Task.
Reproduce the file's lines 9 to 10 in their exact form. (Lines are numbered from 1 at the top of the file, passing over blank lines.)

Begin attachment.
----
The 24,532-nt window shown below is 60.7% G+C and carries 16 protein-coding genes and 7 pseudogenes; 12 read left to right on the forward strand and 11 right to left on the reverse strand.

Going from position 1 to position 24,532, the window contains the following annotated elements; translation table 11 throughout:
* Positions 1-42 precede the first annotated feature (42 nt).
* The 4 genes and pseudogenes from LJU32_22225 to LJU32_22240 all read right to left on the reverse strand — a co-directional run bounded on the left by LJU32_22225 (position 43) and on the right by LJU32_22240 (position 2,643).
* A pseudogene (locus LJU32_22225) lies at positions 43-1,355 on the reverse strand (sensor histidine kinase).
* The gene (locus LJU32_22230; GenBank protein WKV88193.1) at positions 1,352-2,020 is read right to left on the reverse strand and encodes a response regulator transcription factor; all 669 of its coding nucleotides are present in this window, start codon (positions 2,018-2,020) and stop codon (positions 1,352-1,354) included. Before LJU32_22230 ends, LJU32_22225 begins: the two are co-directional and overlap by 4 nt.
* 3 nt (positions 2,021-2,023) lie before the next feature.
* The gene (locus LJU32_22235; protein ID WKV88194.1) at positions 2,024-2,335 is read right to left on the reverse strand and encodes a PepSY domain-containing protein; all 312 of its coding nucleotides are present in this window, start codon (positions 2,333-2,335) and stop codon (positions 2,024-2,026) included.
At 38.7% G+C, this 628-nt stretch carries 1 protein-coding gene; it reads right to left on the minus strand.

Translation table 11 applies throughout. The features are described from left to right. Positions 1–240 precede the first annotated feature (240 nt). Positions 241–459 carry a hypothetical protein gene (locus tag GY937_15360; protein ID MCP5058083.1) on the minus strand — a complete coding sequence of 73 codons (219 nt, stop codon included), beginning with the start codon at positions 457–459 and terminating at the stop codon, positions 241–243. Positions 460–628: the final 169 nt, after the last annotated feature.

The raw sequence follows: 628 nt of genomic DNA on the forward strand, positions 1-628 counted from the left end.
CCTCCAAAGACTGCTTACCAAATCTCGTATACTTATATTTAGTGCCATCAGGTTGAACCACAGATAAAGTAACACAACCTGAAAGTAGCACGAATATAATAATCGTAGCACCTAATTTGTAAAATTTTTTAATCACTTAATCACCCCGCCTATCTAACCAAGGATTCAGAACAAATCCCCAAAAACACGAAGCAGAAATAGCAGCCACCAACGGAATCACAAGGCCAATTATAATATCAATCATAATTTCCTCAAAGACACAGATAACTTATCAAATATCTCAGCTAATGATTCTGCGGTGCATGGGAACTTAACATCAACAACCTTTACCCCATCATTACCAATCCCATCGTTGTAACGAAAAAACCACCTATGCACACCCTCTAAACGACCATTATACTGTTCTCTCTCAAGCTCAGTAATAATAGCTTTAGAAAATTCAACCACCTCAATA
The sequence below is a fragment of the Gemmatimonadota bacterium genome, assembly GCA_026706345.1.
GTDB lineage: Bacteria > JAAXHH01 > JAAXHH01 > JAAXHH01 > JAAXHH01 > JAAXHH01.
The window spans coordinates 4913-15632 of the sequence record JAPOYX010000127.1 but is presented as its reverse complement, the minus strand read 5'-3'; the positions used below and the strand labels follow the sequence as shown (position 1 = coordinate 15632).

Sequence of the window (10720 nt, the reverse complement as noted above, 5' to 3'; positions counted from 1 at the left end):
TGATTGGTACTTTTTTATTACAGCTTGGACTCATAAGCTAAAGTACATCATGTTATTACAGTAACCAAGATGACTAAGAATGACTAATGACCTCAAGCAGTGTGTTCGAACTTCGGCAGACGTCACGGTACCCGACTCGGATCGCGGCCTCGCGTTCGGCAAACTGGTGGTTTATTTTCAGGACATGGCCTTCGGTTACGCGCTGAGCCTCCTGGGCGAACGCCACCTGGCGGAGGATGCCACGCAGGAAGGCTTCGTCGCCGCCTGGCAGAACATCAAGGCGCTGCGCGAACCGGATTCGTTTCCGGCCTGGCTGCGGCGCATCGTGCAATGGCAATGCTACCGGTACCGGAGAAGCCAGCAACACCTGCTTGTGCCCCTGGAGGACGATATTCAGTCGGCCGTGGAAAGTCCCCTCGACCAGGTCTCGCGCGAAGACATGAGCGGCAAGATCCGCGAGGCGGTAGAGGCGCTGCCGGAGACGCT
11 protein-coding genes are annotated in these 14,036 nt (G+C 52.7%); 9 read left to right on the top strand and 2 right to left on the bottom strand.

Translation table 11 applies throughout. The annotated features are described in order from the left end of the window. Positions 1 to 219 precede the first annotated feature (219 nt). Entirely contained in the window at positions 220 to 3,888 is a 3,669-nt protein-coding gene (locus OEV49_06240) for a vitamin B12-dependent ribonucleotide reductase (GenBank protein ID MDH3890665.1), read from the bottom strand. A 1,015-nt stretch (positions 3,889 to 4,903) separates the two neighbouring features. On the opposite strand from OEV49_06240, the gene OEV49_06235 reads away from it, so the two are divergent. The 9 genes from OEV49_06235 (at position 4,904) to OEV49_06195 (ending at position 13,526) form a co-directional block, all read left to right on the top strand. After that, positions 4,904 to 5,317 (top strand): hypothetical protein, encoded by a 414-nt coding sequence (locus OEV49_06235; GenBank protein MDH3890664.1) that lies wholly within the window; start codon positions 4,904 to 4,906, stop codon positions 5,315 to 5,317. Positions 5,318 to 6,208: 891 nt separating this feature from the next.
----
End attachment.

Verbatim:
At 38.7% G+C, this 628-nt stretch carries 1 protein-coding gene; it reads right to left on the minus strand.

Translation table 11 applies throughout. The features are described from left to right. Positions 1–240 precede the first annotated feature (240 nt). Positions 241–459 carry a hypothetical protein gene (locus tag GY937_15360; protein ID MCP5058083.1) on the minus strand — a complete coding sequence of 73 codons (219 nt, stop codon included), beginning with the start codon at positions 457–459 and terminating at the stop codon, positions 241–243. Positions 460–628: the final 169 nt, after the last annotated feature.